Although parents sometimes try gripe water to ease symptoms of reflux, there’s no scientific evidence of its effectiveness. Ingredients vary depending on the manufacturer, but many versions of gripe water include fennel, ginger, peppermint, lemon balm, chamomile, and sodium bicarbonate. The World Health Organization says that giving anything other than breast milk to infants younger than 6 months may increase the risk of bacterial infection, serious allergies, and stomach irritation. If given regularly, gripe water can also create significant problems with an infant’s blood chemistry.
Speak to your baby’s pediatrician if you’re interested in using natural remedies to treat your child’s reflux. You will want to make sure you are choosing both safe and proven remedies.
If lifestyle changes don’t help, your pediatrician may recommend further investigation into other causes of your baby’s symptoms, such as GERD. Although medications like ranitidine (Zantac) or omeprazole (Prilosec) have been frequently used for treatment, studies question their effectiveness. The main function of these medications is to reduce stomach acid. Multiple studies have failed to show that these medications improve symptoms any better than no medication at all in many infants.
One particular concern with these medications is risk of infection. Stomach acid naturally protects the body from dangerous organisms that can be found in water and food. Reducing stomach acid may increase an infant’s risk of these kinds of infections. Talk to your doctor about which treatment plan is best for your baby based on the severity of their symptoms. Medication may still be the best option for infants with severe symptoms.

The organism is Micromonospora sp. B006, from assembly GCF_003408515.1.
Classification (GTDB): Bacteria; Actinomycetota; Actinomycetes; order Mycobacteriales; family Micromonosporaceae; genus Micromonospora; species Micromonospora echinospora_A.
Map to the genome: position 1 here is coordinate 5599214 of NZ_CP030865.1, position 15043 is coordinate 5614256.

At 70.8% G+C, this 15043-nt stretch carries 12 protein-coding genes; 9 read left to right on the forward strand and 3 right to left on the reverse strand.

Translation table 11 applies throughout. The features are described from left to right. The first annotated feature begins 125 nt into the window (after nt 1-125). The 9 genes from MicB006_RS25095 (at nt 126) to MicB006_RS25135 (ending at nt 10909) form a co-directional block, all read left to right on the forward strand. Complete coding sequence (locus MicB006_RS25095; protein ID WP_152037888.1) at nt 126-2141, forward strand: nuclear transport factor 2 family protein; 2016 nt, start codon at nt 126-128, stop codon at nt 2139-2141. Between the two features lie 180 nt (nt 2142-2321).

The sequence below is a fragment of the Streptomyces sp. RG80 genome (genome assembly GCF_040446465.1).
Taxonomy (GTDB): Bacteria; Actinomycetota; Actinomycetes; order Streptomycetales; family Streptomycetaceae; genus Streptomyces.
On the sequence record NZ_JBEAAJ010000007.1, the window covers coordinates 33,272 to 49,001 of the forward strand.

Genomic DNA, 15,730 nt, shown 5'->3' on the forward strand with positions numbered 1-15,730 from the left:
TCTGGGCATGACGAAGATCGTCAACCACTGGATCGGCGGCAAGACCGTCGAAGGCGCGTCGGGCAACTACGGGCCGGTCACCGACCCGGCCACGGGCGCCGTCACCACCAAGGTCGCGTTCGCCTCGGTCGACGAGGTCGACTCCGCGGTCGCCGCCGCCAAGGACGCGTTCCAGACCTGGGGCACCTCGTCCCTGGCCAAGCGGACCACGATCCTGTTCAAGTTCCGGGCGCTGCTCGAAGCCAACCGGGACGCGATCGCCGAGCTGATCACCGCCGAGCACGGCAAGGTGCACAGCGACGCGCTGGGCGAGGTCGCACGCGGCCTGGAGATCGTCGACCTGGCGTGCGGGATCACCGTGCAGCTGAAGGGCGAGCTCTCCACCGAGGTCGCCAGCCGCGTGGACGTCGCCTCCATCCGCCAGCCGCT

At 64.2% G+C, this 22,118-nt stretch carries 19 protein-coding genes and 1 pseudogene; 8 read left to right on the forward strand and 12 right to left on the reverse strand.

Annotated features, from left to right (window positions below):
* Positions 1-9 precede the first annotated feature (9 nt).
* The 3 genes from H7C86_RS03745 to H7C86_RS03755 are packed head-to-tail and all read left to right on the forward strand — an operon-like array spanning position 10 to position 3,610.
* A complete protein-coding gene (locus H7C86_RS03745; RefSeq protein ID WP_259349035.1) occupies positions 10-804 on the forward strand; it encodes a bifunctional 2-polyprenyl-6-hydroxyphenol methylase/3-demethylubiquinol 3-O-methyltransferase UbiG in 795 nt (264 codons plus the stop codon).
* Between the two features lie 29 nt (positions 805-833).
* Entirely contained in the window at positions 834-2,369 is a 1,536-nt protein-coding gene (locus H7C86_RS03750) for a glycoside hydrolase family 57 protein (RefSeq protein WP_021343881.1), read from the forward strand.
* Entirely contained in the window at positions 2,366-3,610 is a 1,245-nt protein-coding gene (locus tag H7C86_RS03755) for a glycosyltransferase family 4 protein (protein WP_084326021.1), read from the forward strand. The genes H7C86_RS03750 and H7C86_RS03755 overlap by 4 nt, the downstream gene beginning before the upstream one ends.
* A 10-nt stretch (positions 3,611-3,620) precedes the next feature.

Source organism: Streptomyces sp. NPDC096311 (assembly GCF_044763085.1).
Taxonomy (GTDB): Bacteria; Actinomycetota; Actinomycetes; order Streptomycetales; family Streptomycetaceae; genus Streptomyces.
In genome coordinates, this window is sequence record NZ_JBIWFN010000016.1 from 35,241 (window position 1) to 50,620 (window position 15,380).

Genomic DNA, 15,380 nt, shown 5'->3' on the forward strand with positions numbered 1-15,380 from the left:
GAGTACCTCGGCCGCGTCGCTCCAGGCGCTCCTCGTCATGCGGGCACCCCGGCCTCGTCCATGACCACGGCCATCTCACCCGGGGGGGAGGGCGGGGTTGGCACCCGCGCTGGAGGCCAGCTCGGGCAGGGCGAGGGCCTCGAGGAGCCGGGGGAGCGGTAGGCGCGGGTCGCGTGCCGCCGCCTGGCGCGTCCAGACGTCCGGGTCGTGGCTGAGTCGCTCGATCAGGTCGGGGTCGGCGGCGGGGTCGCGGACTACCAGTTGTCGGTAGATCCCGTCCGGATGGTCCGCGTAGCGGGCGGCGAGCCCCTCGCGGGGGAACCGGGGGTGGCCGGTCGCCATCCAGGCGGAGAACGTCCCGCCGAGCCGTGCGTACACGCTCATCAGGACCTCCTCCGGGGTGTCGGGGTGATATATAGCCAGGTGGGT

Surgery may be an option if medications and lifestyle adjustments don’t help ease your baby’s symptoms and if your baby isn’t gaining weight or has other complications. Tightening the LES makes it more stable so that less acid flows back into the esophagus. The need for this type of surgery is rare, especially in infants. The procedure, called fundoplication, is usually reserved for babies whose reflux causes severe breathing problems or prevents growth.
Acid reflux in an infant is a treatable condition. Finding the lifestyle changes that work for your child will likely help get their acid reflux under control. In many cases, adjustments at home may be all that’s needed to make your infant more comfortable. Talk to your doctor about your concerns, so they can help you find the best method for reducing your baby’s reflux.
Q: What if lifestyle changes don’t help my infant’s acid reflux?
A: If changes like frequent burping, smaller meals, and formula changes do not help your infant’s symptoms, it’s important to talk to your doctor. Your baby may have other medical problems not related to GER, or they may have developed GERD. It is important to receive the proper diagnosis in order to get the best treatment for your baby. When lifestyle treatments are not helpful, other testing will be necessary.— Judith Marcin, MD
Answers represent the opinions of our medical experts. All content is strictly informational and should not be considered medical advice.